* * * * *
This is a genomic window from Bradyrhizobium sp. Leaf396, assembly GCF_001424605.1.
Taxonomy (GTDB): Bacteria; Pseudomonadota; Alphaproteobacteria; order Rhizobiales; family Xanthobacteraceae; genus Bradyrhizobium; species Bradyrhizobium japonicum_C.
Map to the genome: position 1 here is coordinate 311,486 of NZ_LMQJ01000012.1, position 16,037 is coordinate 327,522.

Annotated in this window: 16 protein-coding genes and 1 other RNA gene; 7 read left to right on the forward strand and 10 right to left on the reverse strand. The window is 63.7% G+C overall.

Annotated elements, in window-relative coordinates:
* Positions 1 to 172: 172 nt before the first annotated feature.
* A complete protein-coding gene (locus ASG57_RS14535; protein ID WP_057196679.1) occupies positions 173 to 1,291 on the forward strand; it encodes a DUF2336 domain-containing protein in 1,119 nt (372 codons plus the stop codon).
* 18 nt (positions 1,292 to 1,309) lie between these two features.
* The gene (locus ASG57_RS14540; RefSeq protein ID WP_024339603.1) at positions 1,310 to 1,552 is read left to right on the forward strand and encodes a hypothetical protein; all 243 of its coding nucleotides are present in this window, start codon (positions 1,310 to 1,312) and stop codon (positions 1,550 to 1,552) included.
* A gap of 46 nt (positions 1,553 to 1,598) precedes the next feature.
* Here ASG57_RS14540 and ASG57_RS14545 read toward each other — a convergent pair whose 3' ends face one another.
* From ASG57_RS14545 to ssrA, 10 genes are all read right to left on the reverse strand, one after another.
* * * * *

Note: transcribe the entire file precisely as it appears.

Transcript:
This is a genomic window from Bradyrhizobium sp. Leaf396, assembly GCF_001424605.1.
Taxonomy (GTDB): Bacteria; Pseudomonadota; Alphaproteobacteria; order Rhizobiales; family Xanthobacteraceae; genus Bradyrhizobium; species Bradyrhizobium japonicum_C.
Map to the genome: position 1 here is coordinate 311,486 of NZ_LMQJ01000012.1, position 16,037 is coordinate 327,522.

Annotated in this window: 16 protein-coding genes and 1 other RNA gene; 7 read left to right on the forward strand and 10 right to left on the reverse strand. The window is 63.7% G+C overall.

Annotated elements, in window-relative coordinates:
* Positions 1 to 172: 172 nt before the first annotated feature.
* A complete protein-coding gene (locus ASG57_RS14535; protein ID WP_057196679.1) occupies positions 173 to 1,291 on the forward strand; it encodes a DUF2336 domain-containing protein in 1,119 nt (372 codons plus the stop codon).
* 18 nt (positions 1,292 to 1,309) lie between these two features.
* The gene (locus ASG57_RS14540; RefSeq protein ID WP_024339603.1) at positions 1,310 to 1,552 is read left to right on the forward strand and encodes a hypothetical protein; all 243 of its coding nucleotides are present in this window, start codon (positions 1,310 to 1,312) and stop codon (positions 1,550 to 1,552) included.
* A gap of 46 nt (positions 1,553 to 1,598) precedes the next feature.
* Here ASG57_RS14540 and ASG57_RS14545 read toward each other — a convergent pair whose 3' ends face one another.
* From ASG57_RS14545 to ssrA, 10 genes are all read right to left on the reverse strand, one after another.